Paris Attack: New Data on Police Foreknowledge of Terrorists Raises Questions

Friday, November 27, 2015
By Paul Martin

By Kumaran Ira
Global Research
November 27, 2015

Since the November 13 terrorist attacks in Paris, new revelations have provided more evidence that Islamist elements who launched the attack were well known to the intelligence services before the attack that killed 130 people.

These details are of the greatest political significance. They contradict official claims that the attackers evaded the attention of French and European intelligence, and that the only way to prevent new attacks is to accept a permanent state of emergency and police-state measures. If the terrorists were able to plan and execute such a massive, coordinated attack, it was because intelligence agencies did not use the powers they already have to prevent attacks that were carried out by Islamist terrorist forces with which they have close political ties.

On November 25, the New York Times reported that Belgian authorities had a list of suspected Islamists that included the Belgian residents who were involved in the Paris attacks. It wrote, “a month before the Paris terrorist attacks, Mayor Françoise Schepmans of Molenbeek, a Brussels district long notorious as a haven for jihadists, received a list with the names and addresses of more than 80 people suspected as Islamic militants living in her area.”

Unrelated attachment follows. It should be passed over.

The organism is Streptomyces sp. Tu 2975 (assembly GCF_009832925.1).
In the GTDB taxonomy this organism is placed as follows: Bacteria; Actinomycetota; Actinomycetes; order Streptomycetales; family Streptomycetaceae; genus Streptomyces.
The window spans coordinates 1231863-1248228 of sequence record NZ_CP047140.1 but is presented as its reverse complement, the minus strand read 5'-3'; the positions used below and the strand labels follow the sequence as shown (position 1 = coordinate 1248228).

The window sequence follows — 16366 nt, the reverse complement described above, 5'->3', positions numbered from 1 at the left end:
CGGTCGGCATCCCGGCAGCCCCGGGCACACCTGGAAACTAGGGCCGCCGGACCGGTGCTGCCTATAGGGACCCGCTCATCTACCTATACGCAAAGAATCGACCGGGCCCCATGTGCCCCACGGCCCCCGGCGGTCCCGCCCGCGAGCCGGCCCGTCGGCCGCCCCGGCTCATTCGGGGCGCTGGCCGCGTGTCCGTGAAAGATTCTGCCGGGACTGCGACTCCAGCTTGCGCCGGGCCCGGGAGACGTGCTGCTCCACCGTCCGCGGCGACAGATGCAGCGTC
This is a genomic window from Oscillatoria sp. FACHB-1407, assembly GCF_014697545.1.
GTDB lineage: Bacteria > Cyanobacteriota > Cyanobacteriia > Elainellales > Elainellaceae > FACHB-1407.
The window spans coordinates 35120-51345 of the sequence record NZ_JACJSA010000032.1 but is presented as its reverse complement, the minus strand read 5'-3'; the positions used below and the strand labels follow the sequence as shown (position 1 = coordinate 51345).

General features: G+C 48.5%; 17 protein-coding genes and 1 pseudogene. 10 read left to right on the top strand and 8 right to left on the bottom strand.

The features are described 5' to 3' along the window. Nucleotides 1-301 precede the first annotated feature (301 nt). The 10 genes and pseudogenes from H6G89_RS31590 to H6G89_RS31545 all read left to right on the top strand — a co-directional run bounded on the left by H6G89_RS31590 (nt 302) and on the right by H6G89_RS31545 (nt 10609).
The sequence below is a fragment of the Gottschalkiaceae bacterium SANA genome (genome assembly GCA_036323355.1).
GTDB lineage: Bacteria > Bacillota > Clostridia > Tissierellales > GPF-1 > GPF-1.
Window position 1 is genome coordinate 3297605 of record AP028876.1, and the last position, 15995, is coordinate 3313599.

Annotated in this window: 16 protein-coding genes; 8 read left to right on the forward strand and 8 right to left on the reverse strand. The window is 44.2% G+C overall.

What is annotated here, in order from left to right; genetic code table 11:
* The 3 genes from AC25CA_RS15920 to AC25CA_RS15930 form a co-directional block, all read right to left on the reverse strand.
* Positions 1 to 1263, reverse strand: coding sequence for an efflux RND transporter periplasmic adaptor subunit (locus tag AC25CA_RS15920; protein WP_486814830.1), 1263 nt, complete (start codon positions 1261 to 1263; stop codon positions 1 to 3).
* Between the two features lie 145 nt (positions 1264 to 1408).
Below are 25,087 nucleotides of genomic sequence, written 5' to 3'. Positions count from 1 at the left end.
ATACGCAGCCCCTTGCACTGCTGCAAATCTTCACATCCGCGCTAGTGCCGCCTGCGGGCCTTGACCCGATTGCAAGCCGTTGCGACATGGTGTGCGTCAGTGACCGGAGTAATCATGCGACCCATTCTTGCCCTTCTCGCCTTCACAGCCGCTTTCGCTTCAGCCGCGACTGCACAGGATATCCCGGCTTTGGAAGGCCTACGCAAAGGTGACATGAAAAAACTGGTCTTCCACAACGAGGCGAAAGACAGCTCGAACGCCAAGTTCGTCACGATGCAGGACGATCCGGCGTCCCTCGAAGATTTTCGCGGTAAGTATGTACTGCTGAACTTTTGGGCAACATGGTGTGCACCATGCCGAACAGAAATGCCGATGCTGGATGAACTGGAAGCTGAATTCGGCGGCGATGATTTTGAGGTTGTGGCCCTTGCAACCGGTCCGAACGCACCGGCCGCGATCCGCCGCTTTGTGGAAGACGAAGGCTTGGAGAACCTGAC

Citing sources inside Belgium’s security services, the Times wrote, “the list included two brothers who would take part in the bloodshed in France on Nov. 13, as well as the man suspected of being the architect of the terrorist plot, Abdelhamid Abaaoud, a Molenbeek resident who had left for Syria to fight for the Islamic State in early 2014.”

Schepmans said, “What was I supposed to do about them? It is not my job to track possible terrorists.” She noted that this is “the responsibility of the federal police.”

Abaaoud, who died in the massive police raid in Saint-Denis last week and was believed to have orchestrated the attacks, lived in Molenbeek. Known to police since 2002, he received multiple prison sentences between 2006 and 2012. He came to the attention of the intelligence services in February 2014, when he appeared in an Islamist video driving a truck dragging the corpses of nonbelievers. Six months later, international arrest warrants were issued for him.

The two brothers cited by the Times, Brahim and Salah Abdeslam, also lived in Molenbeek. Brahim blew himself up on the boulevard Voltaire and his brother, Salah Abdeslam, is currently on the run.

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